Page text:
Old Gas Pumps
By the year 2025, cars and light trucks sold in the U.S. will have to earn a combined city/highway rating of 54.5 miles per gallon. That's according to new fuel economy regulations set forward by the Environmental Protection Agency and the Department of Transportation, which the Detroit Free Press and other sources expect to be announced today.
If that number sounds a little familiar, it should: back in July, the Obama administration and the EPA announced that they'd struck the very same deal on fuel economy with 13 major automakers, as well as the State of California and the UAW. The announcement today makes that deal official. If the feds follow standard operating procedure, there will be at least a 90-day period of public comment before the regulations take effect (though the Detroit News doesn't expect implementation before the end of July 2012).
The good, the bad
When President Obama announced the proposed regulations last summer, he cited three major reasons to support them:
1. Less dependence on foreign oil: higher fuel economy standards for vehicles mean that people and businesses will use less petroleum, much of which the U.S. imports from other countries. In a letter of support sent to the president earlier this week by over 100 members of Congress, the new regs could "remove the need for as much as 3.8 million barrels of petroleum per day by 2030".
2. More savings for families: President Obama said that the average family will spend $8,000 less on fuel per vehicle under the new guidelines.
3. Less pollution: with the new regulations in place, the U.S. will see fewer CO2 emissions, even before 2025. As the auto industry gears up for the 2025 deadline, the U.S. would emit six million fewer metric tons of CO2 by 2025, which is more than we pump into the atmosphere in a given year.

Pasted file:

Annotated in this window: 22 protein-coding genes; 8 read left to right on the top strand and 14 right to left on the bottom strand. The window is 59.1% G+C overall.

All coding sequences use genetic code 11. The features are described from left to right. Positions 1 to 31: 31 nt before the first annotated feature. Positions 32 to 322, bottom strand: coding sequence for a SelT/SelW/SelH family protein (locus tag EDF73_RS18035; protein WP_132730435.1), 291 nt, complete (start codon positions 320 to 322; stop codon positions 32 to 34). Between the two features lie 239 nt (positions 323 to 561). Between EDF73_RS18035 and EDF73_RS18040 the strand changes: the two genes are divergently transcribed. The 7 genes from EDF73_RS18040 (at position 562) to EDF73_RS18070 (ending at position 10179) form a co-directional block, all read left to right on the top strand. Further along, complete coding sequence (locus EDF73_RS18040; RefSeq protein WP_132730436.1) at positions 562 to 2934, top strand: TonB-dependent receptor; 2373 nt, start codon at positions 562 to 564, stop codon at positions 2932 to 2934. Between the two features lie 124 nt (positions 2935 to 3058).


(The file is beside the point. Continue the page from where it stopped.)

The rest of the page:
On the other hand, the new regulations won't come free. Critics point to:
1. Higher vehicle costs: boosting fuel economy is expensive, and automakers are likely to pass most of that cost to consumers. Estimates vary, but by the new standards could add between $1,500 and $6,500 to the cost of a new car. (Note: the higher figure includes expenses for electric vehicles, which are far more costly than combustion-engined rides.)
2. Higher costs of government: while the cost of fuel-efficiency itself might be mitigated by technological advances and economies of scale, there's no denying that someone's going to have to pay to oversee these new guidelines. Enforcing the rules that the Obama administration has already implemented for 2012 - 2016 are is slated to run $51.5 billion, which will be passed on to consumers at an average of $950 per vehicle by 2016.
What should you expect?
The good news for consumers is that the new regulations will result in savings on fuel. Whether they'll average out to $8,000 per vehicle remains to be seen, but the savings should be significant.
The bad news is that consumers will pay more for new cars -- even when inflation is taken into account.
Another bit of bad news is that the 54.5 mpg average is a fleet-wide average. Light trucks, vans, and SUVs will have to hit 44 mpg, while cars will need to reach a whopping 62 mpg. In other words, if you love your SUV, you won't see quite the same fuel savings as your sedan-driving neighbors. But then, you're probably already used to that.
Our super-unofficial inter-office poll reveals very mixed feelings about the new regulations.
On the one hand, some think that the market should determine demand for fuel-efficient vehicles. From that perspective, implementing regulations -- no matter how well-intentioned -- won't result in a country of happy, greener consumers. If people don't want these cars -- or worse, if they can't afford them -- they simply won't buy them. Some go so far as to argue that raising fuel economy standards will do nothing for our bank accounts or the environment without a simultaneous increase in the gas tax.
On the other hand, no matter where you fall in the global-warming debate, it's hard to argue that pollution is a good thing. And unless you work for the petroleum industry, you'd probably be happy paying Shell, Exxon, and others a little less.
The middle road would seem to indicate that regulation in moderation is a good thing. Too many rules, and you stifle growth. Too few, and you encourage chaos and disparity. The question is: do the fed's new regulations go too far or not far enough? Feel free to sound off in the comments section below.